After decades of activism to close nuclear reactors and shift to other forms of energy, a growing number of political leaders and environmentalists support a renewed investment in nuclear power. Concerns around energy security and the growing need for decarbonization are also giving many nuclear plants life extensions.
Why have opinions shifted, are there new solutions to managing nuclear waste and what sort of technologies have emerged since its peak in the 1970s? Can nuclear energy be part of the clean energy strategy?
The panel features Ivan Penn, energy correspondent for The New York Times; Jennifer Bernstein, visiting scholar at the USC Dornsife Spatial Sciences Institute and editor-in-chief of Case Studies in the Environment; and Najmedin Meshkati, professor of engineering at USC Viterbi School of Engineering and international relations at USC Dornsife College of Letters, Arts and Sciences.
Who Will Benefit
– Those interested in the history of nuclear energy and its impacts
– Sustainability professionals looking to investigate alternative energy sources
– Those looking to learn more about how to contain nuclear waste
About Our Featured Faculty
Najmedin Meshkati is a professor of civil and environmental engineering, industrial systems engineering and international relations at USC Viterbi School of Engineering and USC Dornsife College of Letters, Arts and Sciences. He is a recipient of the Presidential Young Investigator Award from the National Science Foundation. He is also principal investigator of a research grant from the Nuclear Regulatory Commission. He is a certified professional ergonomist (CPE) and a fellow of the Human Factors and Ergonomics Society.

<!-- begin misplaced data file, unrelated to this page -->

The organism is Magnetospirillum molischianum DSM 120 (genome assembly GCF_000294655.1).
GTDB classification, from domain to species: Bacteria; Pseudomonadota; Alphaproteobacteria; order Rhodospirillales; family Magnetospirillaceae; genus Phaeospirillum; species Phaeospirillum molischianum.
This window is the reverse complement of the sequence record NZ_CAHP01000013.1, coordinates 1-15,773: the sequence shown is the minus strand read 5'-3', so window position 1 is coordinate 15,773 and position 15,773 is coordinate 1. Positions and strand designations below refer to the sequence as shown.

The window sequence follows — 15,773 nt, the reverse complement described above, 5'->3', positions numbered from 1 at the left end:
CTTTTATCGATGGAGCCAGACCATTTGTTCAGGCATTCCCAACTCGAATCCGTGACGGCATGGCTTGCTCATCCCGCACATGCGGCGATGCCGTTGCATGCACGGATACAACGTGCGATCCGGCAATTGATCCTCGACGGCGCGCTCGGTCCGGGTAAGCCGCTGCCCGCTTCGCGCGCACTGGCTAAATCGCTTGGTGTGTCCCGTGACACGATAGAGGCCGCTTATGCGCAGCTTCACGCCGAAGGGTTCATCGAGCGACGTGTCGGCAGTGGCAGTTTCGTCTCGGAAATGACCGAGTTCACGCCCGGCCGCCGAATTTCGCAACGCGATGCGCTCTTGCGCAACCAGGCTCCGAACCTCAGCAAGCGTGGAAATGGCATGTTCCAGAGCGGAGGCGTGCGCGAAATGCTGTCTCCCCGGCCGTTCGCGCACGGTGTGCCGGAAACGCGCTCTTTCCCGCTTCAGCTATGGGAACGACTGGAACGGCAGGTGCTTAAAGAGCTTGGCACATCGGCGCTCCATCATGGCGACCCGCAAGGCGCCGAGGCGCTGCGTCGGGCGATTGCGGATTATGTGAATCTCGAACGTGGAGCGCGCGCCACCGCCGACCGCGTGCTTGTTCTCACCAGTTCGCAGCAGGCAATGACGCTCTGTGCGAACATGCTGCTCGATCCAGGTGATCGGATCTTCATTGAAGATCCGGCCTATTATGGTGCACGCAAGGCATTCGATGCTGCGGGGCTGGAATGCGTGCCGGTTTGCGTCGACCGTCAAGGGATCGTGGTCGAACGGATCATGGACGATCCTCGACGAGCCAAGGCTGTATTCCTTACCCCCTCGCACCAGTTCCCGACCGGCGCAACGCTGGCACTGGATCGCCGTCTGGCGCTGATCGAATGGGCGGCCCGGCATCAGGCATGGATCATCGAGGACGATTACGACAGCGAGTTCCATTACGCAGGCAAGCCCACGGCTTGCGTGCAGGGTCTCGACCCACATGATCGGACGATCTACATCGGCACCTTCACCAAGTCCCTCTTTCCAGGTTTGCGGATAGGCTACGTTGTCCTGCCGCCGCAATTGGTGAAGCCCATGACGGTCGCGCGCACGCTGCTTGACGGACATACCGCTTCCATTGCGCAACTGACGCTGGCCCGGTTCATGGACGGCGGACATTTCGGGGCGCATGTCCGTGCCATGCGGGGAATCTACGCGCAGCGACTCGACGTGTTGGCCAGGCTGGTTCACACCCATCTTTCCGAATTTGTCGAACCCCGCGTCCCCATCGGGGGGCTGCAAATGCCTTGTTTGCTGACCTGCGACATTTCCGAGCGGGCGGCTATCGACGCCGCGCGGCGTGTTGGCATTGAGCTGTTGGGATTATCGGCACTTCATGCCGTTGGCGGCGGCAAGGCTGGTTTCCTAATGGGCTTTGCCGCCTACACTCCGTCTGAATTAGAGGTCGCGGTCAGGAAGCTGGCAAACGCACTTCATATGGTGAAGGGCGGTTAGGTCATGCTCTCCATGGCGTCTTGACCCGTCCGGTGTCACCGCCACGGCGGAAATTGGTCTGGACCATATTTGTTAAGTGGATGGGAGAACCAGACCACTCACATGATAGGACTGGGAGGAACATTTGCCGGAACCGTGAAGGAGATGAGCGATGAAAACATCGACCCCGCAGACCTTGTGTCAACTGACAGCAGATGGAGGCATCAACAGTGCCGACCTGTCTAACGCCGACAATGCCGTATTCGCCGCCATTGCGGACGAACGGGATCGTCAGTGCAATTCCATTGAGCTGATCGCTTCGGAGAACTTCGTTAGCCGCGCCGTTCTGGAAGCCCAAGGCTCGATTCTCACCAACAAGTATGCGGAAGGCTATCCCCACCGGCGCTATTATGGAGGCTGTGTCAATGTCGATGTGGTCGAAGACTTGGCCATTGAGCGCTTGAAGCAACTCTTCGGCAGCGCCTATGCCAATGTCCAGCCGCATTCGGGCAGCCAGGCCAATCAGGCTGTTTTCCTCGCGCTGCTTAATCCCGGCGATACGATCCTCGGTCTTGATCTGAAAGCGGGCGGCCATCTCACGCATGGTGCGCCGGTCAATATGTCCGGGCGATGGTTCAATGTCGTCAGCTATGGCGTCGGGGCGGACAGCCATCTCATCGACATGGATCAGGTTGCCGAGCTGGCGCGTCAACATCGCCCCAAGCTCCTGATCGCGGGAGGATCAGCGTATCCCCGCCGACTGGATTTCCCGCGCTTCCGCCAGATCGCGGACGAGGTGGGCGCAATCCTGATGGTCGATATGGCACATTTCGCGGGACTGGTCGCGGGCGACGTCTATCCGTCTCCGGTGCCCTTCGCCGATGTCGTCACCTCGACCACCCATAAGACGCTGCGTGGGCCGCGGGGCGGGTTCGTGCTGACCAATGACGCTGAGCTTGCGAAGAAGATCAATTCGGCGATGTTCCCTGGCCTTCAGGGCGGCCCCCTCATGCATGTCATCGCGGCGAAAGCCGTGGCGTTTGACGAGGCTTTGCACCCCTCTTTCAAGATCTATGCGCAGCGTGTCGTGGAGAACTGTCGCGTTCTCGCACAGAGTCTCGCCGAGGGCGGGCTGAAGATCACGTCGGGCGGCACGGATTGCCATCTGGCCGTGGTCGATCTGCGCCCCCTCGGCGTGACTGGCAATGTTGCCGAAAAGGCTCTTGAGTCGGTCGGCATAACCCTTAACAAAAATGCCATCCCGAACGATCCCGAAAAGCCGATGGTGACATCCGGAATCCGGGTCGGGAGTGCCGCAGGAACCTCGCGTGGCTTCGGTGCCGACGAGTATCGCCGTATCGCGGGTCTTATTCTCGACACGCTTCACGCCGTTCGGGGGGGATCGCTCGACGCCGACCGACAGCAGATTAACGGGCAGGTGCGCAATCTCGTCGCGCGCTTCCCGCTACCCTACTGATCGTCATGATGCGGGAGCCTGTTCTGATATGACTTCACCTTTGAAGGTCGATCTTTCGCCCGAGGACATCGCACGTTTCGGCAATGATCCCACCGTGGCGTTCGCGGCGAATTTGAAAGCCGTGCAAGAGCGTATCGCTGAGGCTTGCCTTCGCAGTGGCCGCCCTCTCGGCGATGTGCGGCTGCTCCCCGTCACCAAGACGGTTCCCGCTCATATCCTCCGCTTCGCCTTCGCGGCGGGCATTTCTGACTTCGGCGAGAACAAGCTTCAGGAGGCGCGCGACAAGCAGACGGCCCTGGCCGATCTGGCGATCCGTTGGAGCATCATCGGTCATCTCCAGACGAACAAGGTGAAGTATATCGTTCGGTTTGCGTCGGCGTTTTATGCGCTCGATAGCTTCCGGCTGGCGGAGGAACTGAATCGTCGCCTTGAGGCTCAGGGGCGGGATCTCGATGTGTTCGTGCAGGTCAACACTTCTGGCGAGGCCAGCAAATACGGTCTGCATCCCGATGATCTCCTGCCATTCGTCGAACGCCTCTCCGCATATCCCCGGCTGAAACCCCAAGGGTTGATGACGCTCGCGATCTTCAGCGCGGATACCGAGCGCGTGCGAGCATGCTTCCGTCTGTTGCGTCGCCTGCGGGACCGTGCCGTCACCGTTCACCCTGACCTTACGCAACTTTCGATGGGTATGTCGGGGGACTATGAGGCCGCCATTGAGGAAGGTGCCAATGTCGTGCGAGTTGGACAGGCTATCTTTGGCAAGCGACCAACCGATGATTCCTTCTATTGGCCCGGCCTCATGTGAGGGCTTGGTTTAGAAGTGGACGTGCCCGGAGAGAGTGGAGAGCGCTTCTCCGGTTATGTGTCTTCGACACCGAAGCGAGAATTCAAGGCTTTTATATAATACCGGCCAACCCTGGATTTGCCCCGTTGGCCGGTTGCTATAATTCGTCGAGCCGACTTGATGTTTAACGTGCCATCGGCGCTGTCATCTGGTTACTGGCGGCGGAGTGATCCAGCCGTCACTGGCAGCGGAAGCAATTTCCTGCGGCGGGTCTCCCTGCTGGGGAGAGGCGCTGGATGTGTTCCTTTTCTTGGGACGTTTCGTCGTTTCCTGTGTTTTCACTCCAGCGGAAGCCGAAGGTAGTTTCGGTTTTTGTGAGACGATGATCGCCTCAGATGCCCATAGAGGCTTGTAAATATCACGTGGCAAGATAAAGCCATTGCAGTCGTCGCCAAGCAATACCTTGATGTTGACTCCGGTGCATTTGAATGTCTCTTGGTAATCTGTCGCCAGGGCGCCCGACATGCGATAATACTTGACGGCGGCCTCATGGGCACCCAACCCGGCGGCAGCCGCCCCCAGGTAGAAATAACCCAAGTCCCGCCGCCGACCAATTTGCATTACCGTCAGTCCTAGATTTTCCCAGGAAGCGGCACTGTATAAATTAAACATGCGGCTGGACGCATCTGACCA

Jennifer Bernstein is the editor-in-chief of Case Studies in the Environment and a visiting scholar at the USC Dornsife Spatial Sciences Institute. Bernstein’s research interests are in American environmentalism, Western American environmental history, online teaching and learning, and California geography. In particular, she analyzes and addresses environmental problems and social justice issues through interdisciplinary frameworks. She was previously on the faculty of the University of California, Santa Barbara; Santa Barbara City College; and Hawaii Pacific University, where she developed and taught residential and online geography courses. She’s also worked at the political strategy firm American Environics, where she served as senior data analyst, and has worked as a field and restoration ecologist.